By Tom Momberg
Republican and Conservative candidate Joe Concannon, a U.S. Air Force veteran and retired NYPD captain, has been steadfast in campaigning for the vacant northeast Queens City Council seat since announcing his election bid in June.
Concannon is challenging his Democratic opponent, Bob Grodenchik, for the City Council seat that covers Glen Oaks, Bayside Hills, Fresh Meadows, Queens Village and several other smaller neighborhoods. Mark Weprin gave up the seat to take a position in the Cuomo administration in May.
No Republican has held District 23 in at least five decades, although the boundaries of the district have been redrawn about every 10 years during that period.
And with only three Republican members currently serving in the City Council, Concannon has a big task ahead of him. Even so, he said he and his campaigners are “cautiously optimistic.”
“I’ve spoken to a lot of voters, and I think they are ready for a change, quite frankly. I think our message is resonating around eastern Queens,” Concannon said. in an interview “People are registered for the Democratic Party, because I think they want to belong to that primary process. I don’t think people of this district are ideologically drawn in. They are very much common sense. They are much more of a conservative Democrat with strong family values.”
Concannon said he has knocked on the door of every single residence in the district by now and has heard varying complaints from residents, who he said are generally fed up with their current political leadership.
He said he is conscious that city agencies are behind on maintenance orders and that logging complaints to 3-1-1 to get anything done requires persistence.
“This is why constituents in this area are so frustrated—because they can’t get the response needed … I know allocation of budgets is not what it should be and that agency commissioners set the priorities, but more can be done,” Concannon said.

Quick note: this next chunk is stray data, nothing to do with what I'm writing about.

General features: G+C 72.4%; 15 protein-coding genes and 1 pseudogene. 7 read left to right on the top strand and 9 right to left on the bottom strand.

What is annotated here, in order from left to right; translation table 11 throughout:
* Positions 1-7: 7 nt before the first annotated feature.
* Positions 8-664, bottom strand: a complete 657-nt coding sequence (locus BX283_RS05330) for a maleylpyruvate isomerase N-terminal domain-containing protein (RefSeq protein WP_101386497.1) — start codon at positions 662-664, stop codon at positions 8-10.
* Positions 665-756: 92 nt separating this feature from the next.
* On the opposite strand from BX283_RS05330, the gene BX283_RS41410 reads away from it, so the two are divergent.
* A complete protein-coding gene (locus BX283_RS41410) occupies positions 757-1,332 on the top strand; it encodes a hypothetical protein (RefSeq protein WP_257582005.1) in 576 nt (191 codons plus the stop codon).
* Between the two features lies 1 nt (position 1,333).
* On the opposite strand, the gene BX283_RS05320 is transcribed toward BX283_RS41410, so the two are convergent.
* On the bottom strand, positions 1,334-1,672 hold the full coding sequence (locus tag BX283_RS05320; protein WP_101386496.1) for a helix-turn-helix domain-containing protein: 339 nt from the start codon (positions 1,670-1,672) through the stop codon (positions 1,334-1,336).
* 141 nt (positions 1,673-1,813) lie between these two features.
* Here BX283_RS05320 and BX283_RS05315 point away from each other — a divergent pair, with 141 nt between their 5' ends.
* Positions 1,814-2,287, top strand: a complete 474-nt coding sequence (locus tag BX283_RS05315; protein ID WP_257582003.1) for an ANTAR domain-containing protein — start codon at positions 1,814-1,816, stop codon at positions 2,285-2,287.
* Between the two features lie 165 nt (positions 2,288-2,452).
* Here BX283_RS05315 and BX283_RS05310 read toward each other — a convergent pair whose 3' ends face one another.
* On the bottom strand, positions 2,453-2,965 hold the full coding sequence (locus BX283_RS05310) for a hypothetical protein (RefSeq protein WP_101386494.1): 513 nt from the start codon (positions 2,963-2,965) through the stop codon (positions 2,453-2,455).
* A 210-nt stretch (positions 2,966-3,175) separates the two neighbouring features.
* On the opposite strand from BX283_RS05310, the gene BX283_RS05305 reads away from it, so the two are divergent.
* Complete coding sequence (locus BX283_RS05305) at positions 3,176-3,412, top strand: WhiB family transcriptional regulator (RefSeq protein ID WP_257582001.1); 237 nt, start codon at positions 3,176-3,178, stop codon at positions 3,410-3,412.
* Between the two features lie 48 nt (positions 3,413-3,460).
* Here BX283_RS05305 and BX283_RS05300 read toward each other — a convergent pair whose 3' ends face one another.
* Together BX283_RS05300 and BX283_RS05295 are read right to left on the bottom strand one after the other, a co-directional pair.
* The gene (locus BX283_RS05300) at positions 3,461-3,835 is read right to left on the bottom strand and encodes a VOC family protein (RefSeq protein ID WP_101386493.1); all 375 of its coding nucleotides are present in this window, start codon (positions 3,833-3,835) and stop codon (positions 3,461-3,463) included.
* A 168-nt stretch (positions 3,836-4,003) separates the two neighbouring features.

Terrace on the Park
The GOP candidate said with technology where it is and 3-1-1 and city agencies often unresponsive, City Council members should be able to step up their constituent services to establish communication and collect data to better allocate resources
“Constituents should at least get a returned phone call, if not also a personal letter,” Concannon said.
The candidate worked with the FBI and on the NYPD’s central computer data system ComStat for about 15 years. He now works for his own co-venture data security service, Integra Security Systems.
Concannon said data systems should be used more to examine city policies, hold parties accountable for quality-of-life issues and establish better communication with residents.
“You know, I come from the (Rudy) Giuliani school of government,” Concannon said. “He held commissioners and supervisors accountable. After a while, they grew to expect that. It was effective—agencies cleared all their backlogs and they appropriately budgeted where they needed to budget operations. It’s not happening now, or at least it’s not happening here.”
Concannon said poor policy and disproportionate allocation of city services have led to geographic inconsistencies in quality of life.
Jamaica Hospital – Flushing Hospital
For example, he said overcrowding in high-performing School District 26, where families are actively involved, and a growing demand for charter schools in other pockets of the borough go to show how teaching models and administrations are not the problem. But poor planning and limited options are condemning kids to a cycle of socio-economic depression, he said.
Reach reporter Tom Momberg by e-mail at firstname.lastname@example.org or by phone at (718) 260–4573.